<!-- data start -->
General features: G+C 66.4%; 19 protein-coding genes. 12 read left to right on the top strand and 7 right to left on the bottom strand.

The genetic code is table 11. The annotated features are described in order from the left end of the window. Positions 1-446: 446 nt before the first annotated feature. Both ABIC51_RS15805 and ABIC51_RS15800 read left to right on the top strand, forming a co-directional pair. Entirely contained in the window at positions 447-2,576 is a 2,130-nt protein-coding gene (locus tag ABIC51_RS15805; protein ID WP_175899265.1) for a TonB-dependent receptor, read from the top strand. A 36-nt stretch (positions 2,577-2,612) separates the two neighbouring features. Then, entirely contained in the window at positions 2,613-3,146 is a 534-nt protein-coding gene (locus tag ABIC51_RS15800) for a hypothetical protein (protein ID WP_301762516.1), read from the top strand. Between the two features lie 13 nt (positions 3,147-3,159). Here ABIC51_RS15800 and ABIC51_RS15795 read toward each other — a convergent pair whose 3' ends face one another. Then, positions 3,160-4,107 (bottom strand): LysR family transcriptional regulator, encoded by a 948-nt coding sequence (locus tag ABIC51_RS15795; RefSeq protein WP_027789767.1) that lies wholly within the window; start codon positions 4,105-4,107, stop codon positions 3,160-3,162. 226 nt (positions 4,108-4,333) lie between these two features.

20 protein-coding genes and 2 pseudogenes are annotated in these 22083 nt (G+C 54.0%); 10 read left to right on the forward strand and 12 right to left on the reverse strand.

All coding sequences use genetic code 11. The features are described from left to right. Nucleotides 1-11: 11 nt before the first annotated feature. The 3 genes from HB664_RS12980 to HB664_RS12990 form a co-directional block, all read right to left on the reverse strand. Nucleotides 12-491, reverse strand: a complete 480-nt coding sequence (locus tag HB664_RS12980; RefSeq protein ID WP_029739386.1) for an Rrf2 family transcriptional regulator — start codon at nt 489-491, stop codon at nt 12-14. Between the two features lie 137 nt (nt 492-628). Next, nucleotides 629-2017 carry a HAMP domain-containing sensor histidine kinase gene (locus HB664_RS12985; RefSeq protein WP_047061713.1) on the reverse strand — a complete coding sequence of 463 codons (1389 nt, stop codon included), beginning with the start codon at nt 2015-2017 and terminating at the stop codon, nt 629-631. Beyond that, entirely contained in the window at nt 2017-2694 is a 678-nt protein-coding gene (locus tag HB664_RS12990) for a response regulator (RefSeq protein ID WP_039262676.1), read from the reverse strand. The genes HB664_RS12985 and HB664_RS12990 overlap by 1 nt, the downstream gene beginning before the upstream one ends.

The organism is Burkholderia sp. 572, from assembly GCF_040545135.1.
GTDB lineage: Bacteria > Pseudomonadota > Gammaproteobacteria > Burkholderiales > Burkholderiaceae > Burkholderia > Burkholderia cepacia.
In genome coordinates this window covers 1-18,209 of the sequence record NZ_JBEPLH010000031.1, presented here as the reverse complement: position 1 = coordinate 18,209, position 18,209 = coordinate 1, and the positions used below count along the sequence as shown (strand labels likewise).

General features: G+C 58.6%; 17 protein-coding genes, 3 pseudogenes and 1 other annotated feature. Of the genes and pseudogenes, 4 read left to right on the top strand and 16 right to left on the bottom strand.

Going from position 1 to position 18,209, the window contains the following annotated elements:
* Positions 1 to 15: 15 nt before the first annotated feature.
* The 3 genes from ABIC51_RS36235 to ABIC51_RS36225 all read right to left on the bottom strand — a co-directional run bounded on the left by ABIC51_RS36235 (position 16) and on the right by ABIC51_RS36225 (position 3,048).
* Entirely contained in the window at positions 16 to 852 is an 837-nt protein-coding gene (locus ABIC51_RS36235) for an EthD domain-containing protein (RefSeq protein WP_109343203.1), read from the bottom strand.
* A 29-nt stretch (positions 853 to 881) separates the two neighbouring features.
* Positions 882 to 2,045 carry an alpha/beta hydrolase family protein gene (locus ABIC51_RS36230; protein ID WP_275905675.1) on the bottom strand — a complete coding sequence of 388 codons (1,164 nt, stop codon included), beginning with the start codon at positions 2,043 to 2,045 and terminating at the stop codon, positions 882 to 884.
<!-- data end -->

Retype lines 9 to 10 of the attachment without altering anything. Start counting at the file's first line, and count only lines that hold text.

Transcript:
Going from position 1 to position 18,209, the window contains the following annotated elements:
* Positions 1 to 15: 15 nt before the first annotated feature.